From summer onwards, the eagle-eyed thrifty types among us begin to view the garden differently. No longer are we wowed by the dazzling, lurid colours of attention-seeking petals – our attention has instead turned to their potential successors. Inflated, rattling, desiccated seedpods pique our interest as we fervently gather jam jars, envelopes and pens. The seed collecting season has begun.
There’s an abundance of plants that lend themselves to propagation this way. Annuals and biennials in particular produce over-generous amounts of seed in their scramble to survive from year to year. Nigella, foxglove, calendula, poppy and honesty are just a few familiar self-seeders. But don’t neglect more refined plants such as hellebores, calendula, violas and primulas. Your seed compost had better behave itself.
Just bear in mind that not all flowers will come ‘true to type’ – that is, look identical to their parents. Species, such as Verbascum olympicum and Silybum marianum will come true, but varieties and hybrids are less likely to do so.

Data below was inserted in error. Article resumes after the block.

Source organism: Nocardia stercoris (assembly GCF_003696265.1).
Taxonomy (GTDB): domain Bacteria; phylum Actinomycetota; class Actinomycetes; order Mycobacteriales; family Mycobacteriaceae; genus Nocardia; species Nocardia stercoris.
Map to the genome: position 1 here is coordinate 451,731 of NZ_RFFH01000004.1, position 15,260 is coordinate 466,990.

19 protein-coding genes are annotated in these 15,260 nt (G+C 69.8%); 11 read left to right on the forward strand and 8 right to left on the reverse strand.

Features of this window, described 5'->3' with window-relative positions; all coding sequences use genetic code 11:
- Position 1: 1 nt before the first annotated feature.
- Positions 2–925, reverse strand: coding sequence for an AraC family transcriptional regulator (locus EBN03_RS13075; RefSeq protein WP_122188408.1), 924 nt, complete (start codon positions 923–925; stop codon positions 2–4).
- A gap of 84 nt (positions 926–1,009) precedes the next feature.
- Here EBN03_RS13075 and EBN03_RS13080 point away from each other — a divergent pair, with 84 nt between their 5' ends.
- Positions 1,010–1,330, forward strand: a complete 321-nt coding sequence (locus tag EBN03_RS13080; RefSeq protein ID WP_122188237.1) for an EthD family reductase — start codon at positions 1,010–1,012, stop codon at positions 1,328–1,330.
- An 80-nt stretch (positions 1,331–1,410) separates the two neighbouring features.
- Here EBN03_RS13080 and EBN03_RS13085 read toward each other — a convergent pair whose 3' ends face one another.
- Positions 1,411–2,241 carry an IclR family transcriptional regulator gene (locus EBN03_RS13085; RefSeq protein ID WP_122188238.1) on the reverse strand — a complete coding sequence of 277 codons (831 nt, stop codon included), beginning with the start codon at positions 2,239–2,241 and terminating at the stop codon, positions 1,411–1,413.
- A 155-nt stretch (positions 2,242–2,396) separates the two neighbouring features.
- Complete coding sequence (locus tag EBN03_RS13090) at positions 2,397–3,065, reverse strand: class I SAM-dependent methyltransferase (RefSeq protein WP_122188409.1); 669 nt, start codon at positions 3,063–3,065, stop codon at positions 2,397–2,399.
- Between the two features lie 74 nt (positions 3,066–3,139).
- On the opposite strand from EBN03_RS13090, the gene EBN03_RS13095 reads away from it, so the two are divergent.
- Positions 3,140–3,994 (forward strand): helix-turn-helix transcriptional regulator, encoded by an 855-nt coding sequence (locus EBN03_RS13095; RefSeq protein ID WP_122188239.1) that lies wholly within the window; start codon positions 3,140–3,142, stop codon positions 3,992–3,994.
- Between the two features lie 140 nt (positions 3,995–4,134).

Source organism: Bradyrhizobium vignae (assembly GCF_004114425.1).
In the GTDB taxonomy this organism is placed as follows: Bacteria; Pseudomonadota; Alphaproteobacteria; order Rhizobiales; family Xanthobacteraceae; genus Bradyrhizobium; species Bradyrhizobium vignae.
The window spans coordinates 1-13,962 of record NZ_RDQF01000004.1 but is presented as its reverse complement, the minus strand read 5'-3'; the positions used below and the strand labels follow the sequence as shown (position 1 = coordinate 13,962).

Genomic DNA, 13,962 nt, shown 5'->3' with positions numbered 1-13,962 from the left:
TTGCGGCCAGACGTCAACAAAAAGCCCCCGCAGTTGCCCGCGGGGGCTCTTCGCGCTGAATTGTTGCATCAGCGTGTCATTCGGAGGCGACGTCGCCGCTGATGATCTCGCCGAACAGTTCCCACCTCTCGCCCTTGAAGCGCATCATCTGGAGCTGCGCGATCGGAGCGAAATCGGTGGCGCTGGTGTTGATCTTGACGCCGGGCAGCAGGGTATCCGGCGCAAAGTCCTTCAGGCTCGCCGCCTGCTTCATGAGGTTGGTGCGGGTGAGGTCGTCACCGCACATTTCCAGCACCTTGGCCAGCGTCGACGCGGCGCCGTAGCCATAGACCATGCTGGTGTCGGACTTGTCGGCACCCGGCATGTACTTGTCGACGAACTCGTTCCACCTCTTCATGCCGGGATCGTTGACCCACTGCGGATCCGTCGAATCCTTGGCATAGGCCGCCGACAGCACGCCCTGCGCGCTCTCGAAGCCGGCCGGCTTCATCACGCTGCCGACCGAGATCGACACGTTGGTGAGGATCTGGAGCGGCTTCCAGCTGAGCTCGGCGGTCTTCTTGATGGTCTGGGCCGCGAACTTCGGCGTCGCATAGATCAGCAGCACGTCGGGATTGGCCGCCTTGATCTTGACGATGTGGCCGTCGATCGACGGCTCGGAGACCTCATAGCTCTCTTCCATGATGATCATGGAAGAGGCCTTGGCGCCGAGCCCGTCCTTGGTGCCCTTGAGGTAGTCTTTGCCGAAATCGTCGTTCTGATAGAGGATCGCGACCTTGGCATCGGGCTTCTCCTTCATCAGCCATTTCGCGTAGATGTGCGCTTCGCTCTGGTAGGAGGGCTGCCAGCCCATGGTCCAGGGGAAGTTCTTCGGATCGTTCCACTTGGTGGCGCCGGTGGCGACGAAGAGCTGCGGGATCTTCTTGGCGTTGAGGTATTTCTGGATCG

Ensure that the plants you collect from are healthy – you want to multiply healthy gene pools, not weak ones. Plants showing any signs of pest, disease or virus attack should be avoided.
Collect your pods as soon as they start to dry out, doing so on a dry day. Cut the stems with scissors then either lay the pods on a tray to dry fully, or place them in a paper bag.
Once the seedpods have dried fully, they will release their seeds. Gently crush any that are stubborn to let go of their contents. Blow away any chaff before storing your seeds.
Store your seeds in a jar or paper envelope. Label with the plant name and date collected. Place in an airtight tub and keep your seeds somewhere cool and dry. Ideally place some desiccant alongside them, and keep in the fridge.